The 2010 Silverstone Classic will celebrate 60 years of the Formula 1 ‘World Championship’ at the home of British Grand Prix with a selection of three high quality grids racing on the historic GP circuit, and displays and features celebrating the entire 60 years.
Invited grids will showcase the development of the sport with an HGPCA pre-61 Front Engine GP race with early ERA, Alfa Romeo and the Maserati 250F, an HGPCA pre-66 rear engine GP race with Cooper, Lotus and BRM and a later ‘3.0 litre formula’ Grand Prix race with Lotus, Brabham, Tyrrell, March, Hesketh, Ferrari, BRM, Surtees and McLaren. Special displays and parades will showcase even later cars including Senna’s first F1 car the turbo Toleman Hart, Schumacher’s 1992 Benetton and the Damon Hill 1996 World Championship-winning Williams Renault.
The first World Championship in motor racing was inaugurated in 1950, the first round of which was at Silverstone on May 13th, 1950. The sports governing body, the FIA, had decided to link six Grands Prix together into one competition, with points being awarded at each of these, and with the highest points scorer becoming ‘World Champion.’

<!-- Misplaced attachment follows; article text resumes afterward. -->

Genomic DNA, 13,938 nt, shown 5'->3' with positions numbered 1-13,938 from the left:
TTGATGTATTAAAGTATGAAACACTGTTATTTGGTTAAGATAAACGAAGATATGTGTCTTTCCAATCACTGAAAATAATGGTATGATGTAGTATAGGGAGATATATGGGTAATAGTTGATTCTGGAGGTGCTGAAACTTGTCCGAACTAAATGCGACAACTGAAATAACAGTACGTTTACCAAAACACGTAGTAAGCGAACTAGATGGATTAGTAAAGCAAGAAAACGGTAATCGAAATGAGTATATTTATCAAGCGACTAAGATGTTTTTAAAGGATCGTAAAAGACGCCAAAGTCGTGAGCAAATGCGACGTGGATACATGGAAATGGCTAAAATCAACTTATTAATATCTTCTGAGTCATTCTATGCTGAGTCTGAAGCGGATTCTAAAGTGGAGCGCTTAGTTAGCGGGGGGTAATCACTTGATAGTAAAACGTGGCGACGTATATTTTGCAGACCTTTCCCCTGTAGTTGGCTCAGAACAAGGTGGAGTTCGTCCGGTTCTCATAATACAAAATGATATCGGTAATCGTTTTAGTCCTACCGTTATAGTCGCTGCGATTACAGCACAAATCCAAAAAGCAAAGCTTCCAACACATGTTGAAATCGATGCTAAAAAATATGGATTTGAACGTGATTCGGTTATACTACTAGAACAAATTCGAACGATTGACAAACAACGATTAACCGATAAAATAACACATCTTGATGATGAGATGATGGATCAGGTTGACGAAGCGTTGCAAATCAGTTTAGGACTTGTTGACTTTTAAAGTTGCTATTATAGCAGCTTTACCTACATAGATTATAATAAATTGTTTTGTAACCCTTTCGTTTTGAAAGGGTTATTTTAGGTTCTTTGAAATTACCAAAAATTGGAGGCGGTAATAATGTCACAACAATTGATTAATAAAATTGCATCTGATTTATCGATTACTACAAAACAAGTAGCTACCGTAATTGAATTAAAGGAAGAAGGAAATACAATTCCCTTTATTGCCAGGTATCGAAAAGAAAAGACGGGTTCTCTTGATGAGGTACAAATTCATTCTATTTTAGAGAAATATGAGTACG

The title ‘Grand Prix d’Europe’ was conferred on this inaugural race at Silverstone, something of an honour and gave a splendid ring to the whole affair, and which grew even grander with the announcement that King George V1 and Queen Elizabeth would attend. The event soon became known as ‘Royal Silverstone’ and elevated Grand Prix racing into the socially acceptable sport events alongside Ascot and Wimbledon.
This new competition tempted Alfa Romeo to return to the sport, and the year was dominated by three star Alfa Drivers: Luigi Fagioli, Guiseppe ‘Nino’ Farina and Juan Manuel Fangio. Alfa brought along four 158’s, three for their star drivers, and a fourth to be driven by Reg Parnell. All four ended up on the front row of the grid for the race. Farina led from the start, with the Alfa Romeos running like clockwork throughout, and despite Fangio suffering engine failure after hitting a straw bale, it was Alfa Romeo in first (Farina), second (Fagioli) and third place (Parnell) at the checkered flag.
Other races in that 1950 season included the Monaco GP, the Swiss GP at Bremgarten, the Belgian GP at Spa-Francorchamps, the French GP at Reims-Gueux, and Italian GP at Monza. The Indianapolis 500 was included as a seventh race but none of the leading drivers competed there. Nino Farina became the first ‘World Champion’, scoring a total of 30 points, Fangio was second with 27, and Fagioli third with 24.